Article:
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Texas takes steps to prevent child identity theft

Jan 07, 2014 Dave King

Texas takes steps to prevent child identity theft

Consumers face identity theft risk nearly every day. Whether they are shopping online or throwing away bank statements, there is a chance personal information could be stolen. As a result, consumer credit scores could decline greatly, which is why prevention is important.

One group of people that is adversely affected by identity theft is children. According to KVUE-TV, Texas legislators recently implemented a law that could help prevent the occurrences of this crime in non-adults.

Senate Bill 60 allows parents to create a security freeze on the credit files of their children 16 years and younger.

"A staggering number of Texas children have fallen victim to illegal child identity theft, putting them at risk for credit problems before they ever reach adulthood," Texas Senator Jane Nelson said in a statement.

Even with this law, there is still the risk of child identity theft. For this reason, short term lenders and other financial institutions should help with consumer education and make customers aware of the signs of this crime, such as:

- Unsolicited credit offers: Unless children are 18 years or older there is no reason that he or she should be receiving credit card offers. So, if parents get unsolicited offers in the mail for their kids it is important not to just brush them off. These types of offers are never intentionally sent to minors so this is one of the biggest signs of identity theft in people under the age of 18.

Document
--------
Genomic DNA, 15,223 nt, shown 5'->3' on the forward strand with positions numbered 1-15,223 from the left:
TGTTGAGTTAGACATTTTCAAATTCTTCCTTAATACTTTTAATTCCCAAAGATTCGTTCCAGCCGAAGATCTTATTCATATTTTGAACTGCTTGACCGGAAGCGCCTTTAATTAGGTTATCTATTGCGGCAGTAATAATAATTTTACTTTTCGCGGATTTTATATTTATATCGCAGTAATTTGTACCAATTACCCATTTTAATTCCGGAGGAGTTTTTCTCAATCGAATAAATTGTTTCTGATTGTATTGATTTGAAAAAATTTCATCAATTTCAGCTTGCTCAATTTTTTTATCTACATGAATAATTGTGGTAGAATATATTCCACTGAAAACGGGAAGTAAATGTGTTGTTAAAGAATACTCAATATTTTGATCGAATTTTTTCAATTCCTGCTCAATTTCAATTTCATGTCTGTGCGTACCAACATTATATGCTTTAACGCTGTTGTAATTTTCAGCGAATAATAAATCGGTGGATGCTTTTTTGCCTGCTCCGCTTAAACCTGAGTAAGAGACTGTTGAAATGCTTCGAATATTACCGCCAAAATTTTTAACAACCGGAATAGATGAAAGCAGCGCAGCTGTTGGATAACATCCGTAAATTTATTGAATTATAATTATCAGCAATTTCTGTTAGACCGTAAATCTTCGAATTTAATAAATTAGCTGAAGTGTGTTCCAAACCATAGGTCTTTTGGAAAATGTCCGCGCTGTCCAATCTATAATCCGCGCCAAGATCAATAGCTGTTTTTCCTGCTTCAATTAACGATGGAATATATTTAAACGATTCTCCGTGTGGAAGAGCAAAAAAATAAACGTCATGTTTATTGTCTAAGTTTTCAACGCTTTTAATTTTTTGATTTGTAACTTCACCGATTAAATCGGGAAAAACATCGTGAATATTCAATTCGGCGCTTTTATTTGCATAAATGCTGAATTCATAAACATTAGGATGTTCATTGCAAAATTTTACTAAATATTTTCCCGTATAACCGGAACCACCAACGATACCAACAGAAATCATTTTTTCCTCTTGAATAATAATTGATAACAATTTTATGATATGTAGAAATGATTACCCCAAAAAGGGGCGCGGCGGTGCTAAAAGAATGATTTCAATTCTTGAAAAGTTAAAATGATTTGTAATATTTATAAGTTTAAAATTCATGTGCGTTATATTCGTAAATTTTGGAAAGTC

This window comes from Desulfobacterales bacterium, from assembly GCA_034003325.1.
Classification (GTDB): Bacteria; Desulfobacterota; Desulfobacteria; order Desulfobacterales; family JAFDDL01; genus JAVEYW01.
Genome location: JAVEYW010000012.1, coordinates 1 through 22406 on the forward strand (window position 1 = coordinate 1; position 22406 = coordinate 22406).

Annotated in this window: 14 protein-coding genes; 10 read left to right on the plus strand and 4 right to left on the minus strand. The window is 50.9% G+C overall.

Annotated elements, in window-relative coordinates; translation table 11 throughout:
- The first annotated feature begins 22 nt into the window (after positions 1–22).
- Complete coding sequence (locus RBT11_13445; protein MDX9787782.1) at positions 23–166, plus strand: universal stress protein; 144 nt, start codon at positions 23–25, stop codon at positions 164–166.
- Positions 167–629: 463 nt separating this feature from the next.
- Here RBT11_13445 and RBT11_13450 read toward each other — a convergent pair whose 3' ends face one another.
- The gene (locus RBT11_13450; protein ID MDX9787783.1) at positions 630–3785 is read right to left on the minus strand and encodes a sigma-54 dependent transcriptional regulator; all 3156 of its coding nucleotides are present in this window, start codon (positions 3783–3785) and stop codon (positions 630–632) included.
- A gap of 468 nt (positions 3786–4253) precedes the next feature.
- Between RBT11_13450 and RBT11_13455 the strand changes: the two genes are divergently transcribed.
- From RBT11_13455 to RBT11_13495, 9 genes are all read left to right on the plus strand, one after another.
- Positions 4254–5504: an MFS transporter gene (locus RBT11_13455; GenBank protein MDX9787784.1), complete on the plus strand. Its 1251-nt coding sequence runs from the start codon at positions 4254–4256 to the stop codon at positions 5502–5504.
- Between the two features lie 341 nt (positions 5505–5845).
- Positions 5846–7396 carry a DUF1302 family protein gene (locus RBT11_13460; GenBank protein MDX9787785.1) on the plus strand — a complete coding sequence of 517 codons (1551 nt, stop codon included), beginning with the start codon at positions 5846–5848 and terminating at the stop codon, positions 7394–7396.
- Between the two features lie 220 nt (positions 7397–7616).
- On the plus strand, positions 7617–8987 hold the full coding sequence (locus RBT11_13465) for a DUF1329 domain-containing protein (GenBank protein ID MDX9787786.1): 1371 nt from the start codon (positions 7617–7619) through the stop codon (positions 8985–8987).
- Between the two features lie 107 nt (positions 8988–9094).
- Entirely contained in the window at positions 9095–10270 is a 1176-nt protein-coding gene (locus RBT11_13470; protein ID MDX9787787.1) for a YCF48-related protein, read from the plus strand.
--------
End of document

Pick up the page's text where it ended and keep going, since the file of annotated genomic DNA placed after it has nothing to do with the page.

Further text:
- Offers to join AARP, AAA and other organizations: Another major sign of child identity theft is mail attempting to get children to sign up for organizations. Parents may find it funny that their child received an offer to become a member of AAA when they don't even drive, but these pieces of mail can not be ignored. Identity thieves often use personal information to join these types of organizations, so parents that receive these offers should look into whether or not their child is a victim of identity theft.

- Collection calls: People who have past due debt should expect to receive collection calls. However, the same can't be said for children who are under the age of 18 and don't have any debt. It would be easy for parents to get annoyed and just ignore these calls, but that could lead to a much more damaging situation for the child. Whenever a collection call is received soliciting children, parents need to look into identity theft.

- Social Security account statements: Unless a child under 18 has a part time job, there is no reason for them to receive a Social Security account statement. So, children who receive these statements in the mail have likely been a victim of identity theft.